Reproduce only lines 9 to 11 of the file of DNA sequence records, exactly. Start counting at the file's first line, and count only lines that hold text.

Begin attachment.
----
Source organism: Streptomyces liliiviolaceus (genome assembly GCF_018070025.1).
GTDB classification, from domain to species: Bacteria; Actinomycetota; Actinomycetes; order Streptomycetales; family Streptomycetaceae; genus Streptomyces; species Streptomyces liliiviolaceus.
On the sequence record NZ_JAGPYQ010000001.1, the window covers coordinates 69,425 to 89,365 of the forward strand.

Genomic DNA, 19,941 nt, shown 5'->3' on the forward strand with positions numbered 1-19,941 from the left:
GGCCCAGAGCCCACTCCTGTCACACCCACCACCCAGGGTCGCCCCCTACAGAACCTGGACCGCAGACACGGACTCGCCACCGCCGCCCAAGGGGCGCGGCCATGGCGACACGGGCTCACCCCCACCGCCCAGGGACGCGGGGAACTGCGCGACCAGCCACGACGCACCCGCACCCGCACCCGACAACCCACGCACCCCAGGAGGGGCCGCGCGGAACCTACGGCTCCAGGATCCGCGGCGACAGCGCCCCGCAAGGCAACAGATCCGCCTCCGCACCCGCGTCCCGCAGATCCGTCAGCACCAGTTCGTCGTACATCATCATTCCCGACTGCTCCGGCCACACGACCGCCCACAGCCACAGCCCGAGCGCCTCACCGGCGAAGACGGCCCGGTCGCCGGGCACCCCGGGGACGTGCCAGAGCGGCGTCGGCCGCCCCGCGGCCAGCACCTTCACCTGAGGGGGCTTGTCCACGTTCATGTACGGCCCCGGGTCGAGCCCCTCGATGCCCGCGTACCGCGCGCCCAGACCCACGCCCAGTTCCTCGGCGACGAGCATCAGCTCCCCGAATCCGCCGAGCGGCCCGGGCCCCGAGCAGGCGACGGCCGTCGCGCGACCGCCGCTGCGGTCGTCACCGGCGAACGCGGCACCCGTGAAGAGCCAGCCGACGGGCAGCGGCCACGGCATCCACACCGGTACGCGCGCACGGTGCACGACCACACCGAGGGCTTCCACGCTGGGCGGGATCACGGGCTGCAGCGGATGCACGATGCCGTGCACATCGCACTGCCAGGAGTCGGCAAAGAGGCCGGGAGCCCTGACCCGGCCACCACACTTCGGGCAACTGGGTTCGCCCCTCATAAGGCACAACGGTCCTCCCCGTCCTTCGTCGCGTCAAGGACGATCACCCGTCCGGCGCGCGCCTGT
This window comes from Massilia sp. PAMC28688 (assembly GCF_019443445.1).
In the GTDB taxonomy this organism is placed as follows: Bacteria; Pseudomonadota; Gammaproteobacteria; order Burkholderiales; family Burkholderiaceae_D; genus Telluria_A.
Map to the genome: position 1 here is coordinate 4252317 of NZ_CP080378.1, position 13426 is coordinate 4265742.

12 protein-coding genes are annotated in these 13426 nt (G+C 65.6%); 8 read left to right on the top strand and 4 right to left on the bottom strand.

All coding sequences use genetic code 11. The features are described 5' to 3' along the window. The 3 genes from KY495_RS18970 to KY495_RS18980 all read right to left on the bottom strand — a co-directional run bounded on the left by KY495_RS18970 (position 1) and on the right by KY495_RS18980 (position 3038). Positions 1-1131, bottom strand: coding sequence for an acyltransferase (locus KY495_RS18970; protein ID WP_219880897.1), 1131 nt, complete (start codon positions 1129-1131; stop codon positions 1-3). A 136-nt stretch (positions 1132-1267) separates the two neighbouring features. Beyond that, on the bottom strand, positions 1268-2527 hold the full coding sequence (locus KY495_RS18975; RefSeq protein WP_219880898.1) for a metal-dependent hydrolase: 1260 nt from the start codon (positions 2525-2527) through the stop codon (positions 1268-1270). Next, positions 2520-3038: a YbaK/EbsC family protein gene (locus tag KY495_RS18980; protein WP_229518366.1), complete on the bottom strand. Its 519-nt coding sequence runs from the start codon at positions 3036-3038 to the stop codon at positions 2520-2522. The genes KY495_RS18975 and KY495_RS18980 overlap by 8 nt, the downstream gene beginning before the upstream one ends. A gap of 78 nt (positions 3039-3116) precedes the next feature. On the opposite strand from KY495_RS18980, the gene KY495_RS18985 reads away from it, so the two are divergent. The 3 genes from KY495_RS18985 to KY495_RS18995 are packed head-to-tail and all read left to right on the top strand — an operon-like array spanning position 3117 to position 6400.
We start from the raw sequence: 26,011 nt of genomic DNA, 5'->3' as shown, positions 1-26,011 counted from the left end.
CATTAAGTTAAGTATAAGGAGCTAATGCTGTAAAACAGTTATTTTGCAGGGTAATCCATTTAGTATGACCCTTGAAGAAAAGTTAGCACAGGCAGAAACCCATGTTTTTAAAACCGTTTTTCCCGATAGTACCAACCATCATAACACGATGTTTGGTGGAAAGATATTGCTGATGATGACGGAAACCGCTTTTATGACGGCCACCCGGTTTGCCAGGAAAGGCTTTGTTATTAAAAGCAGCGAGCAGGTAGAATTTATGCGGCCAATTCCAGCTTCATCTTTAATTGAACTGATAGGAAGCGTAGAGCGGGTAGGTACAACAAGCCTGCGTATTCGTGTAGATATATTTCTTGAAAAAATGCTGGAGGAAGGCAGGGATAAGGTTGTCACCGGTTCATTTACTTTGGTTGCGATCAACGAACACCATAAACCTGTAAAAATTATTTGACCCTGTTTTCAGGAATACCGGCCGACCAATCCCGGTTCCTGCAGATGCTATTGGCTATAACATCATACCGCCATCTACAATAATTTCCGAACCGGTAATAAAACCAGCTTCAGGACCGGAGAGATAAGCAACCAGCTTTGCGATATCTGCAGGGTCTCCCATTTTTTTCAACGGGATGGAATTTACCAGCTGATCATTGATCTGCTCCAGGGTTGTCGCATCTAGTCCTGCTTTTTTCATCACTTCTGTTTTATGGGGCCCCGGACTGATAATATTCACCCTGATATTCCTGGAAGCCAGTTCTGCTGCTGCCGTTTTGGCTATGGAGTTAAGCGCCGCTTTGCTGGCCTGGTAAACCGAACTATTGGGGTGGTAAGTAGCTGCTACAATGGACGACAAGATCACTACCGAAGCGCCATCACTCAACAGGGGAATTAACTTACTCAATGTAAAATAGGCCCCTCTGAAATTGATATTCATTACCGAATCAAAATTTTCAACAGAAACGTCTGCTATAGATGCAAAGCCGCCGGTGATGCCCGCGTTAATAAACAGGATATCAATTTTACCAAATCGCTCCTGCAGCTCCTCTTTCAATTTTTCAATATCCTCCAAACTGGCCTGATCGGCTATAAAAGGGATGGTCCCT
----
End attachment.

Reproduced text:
12 protein-coding genes are annotated in these 13426 nt (G+C 65.6%); 8 read left to right on the top strand and 4 right to left on the bottom strand.

All coding sequences use genetic code 11. The features are described 5' to 3' along the window. The 3 genes from KY495_RS18970 to KY495_RS18980 all read right to left on the bottom strand — a co-directional run bounded on the left by KY495_RS18970 (position 1) and on the right by KY495_RS18980 (position 3038). Positions 1-1131, bottom strand: coding sequence for an acyltransferase (locus KY495_RS18970; protein ID WP_219880897.1), 1131 nt, complete (start codon positions 1129-1131; stop codon positions 1-3). A 136-nt stretch (positions 1132-1267) separates the two neighbouring features. Beyond that, on the bottom strand, positions 1268-2527 hold the full coding sequence (locus KY495_RS18975; RefSeq protein WP_219880898.1) for a metal-dependent hydrolase: 1260 nt from the start codon (positions 2525-2527) through the stop codon (positions 1268-1270). Next, positions 2520-3038: a YbaK/EbsC family protein gene (locus tag KY495_RS18980; protein WP_229518366.1), complete on the bottom strand. Its 519-nt coding sequence runs from the start codon at positions 3036-3038 to the stop codon at positions 2520-2522. The genes KY495_RS18975 and KY495_RS18980 overlap by 8 nt, the downstream gene beginning before the upstream one ends. A gap of 78 nt (positions 3039-3116) precedes the next feature. On the opposite strand from KY495_RS18980, the gene KY495_RS18985 reads away from it, so the two are divergent. The 3 genes from KY495_RS18985 to KY495_RS18995 are packed head-to-tail and all read left to right on the top strand — an operon-like array spanning position 3117 to position 6400.
We start from the raw sequence: 26,011 nt of genomic DNA, 5'->3' as shown, positions 1-26,011 counted from the left end.